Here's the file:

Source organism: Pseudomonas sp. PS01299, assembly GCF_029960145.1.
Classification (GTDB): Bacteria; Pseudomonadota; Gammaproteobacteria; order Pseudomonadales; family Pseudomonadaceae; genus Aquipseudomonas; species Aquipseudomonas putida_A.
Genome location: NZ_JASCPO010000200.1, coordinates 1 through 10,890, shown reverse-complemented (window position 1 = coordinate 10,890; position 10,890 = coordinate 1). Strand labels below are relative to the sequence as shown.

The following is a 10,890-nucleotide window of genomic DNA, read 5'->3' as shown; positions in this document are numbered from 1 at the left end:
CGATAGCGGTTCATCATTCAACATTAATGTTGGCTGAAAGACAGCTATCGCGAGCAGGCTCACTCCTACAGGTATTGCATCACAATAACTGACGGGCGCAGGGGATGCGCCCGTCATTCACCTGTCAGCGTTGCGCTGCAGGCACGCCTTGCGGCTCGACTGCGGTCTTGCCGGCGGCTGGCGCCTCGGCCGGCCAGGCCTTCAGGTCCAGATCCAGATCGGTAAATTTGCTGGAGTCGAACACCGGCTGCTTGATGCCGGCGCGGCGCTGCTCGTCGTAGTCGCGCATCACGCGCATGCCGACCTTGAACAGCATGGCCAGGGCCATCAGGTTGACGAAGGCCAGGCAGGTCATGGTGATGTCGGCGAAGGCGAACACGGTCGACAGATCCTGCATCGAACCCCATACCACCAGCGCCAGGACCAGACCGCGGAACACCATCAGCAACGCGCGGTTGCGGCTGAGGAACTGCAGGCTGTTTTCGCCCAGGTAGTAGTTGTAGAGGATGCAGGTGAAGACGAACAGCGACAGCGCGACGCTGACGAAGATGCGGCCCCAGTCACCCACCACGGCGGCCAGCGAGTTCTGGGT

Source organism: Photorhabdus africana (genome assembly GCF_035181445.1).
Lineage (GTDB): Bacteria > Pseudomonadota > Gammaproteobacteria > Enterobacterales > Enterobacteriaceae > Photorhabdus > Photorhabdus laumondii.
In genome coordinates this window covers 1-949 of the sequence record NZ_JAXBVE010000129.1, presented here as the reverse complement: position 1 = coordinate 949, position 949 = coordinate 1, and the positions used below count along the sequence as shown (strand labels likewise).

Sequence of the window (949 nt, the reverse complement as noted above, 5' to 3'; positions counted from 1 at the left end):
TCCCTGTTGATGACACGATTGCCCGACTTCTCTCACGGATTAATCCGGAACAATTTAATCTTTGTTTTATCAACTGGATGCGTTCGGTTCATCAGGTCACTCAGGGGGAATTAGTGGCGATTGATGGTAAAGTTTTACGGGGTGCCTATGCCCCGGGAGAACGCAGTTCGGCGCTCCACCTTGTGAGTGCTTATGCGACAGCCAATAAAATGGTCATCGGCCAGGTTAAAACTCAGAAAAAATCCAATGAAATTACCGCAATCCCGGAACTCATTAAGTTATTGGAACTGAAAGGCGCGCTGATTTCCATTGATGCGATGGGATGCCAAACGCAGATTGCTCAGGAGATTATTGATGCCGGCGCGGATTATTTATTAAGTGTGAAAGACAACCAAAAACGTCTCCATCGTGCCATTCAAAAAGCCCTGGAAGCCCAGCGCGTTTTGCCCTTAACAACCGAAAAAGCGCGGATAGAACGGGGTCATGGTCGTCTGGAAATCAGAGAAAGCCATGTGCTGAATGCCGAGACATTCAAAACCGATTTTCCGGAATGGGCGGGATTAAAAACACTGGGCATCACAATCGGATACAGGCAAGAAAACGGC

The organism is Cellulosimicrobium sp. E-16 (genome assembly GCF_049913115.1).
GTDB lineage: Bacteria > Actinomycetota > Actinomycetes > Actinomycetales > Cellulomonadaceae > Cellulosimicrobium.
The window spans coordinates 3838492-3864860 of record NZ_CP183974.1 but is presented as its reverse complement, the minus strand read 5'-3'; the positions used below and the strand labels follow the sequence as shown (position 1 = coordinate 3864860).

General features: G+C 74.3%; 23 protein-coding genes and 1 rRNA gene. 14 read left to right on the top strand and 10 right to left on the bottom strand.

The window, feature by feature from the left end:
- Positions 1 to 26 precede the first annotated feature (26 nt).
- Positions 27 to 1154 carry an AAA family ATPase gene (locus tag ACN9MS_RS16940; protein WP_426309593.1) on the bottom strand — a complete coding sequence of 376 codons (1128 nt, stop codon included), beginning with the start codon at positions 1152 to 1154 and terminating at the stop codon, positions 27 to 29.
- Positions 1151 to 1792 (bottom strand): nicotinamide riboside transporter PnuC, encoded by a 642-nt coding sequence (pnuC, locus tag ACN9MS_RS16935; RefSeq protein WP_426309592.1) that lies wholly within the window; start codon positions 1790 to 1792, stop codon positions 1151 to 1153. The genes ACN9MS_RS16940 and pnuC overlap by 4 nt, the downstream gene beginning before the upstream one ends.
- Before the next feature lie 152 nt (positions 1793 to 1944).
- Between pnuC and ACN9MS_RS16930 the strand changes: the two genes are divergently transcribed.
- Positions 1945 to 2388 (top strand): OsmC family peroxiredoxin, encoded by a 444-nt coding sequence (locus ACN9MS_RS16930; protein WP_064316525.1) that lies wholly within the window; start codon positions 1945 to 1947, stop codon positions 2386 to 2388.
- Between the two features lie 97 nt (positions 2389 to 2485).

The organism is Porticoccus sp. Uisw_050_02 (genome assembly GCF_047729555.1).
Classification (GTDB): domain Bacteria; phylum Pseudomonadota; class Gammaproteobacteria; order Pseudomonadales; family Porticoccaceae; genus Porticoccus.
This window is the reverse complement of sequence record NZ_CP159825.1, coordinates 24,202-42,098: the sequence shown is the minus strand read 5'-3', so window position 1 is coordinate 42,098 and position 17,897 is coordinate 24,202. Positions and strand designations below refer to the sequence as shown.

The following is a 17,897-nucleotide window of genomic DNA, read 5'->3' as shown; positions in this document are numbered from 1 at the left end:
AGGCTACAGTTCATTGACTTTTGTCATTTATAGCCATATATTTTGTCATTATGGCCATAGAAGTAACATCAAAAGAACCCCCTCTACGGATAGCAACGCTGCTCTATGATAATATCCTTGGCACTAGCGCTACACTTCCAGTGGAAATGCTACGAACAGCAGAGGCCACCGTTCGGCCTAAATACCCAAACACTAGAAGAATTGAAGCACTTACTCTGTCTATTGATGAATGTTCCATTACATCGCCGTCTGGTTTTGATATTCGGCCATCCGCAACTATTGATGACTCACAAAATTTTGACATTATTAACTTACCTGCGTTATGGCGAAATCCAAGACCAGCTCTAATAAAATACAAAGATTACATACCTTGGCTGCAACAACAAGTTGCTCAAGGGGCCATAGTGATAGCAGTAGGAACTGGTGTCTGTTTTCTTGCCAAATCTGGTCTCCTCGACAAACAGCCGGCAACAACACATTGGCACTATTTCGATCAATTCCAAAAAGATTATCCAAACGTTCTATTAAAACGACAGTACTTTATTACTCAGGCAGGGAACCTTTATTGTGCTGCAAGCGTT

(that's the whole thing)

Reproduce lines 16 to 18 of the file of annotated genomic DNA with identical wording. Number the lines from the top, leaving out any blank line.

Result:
- Positions 1 to 26 precede the first annotated feature (26 nt).
- Positions 27 to 1154 carry an AAA family ATPase gene (locus tag ACN9MS_RS16940; protein WP_426309593.1) on the bottom strand — a complete coding sequence of 376 codons (1128 nt, stop codon included), beginning with the start codon at positions 1152 to 1154 and terminating at the stop codon, positions 27 to 29.
- Positions 1151 to 1792 (bottom strand): nicotinamide riboside transporter PnuC, encoded by a 642-nt coding sequence (pnuC, locus tag ACN9MS_RS16935; RefSeq protein WP_426309592.1) that lies wholly within the window; start codon positions 1790 to 1792, stop codon positions 1151 to 1153. The genes ACN9MS_RS16940 and pnuC overlap by 4 nt, the downstream gene beginning before the upstream one ends.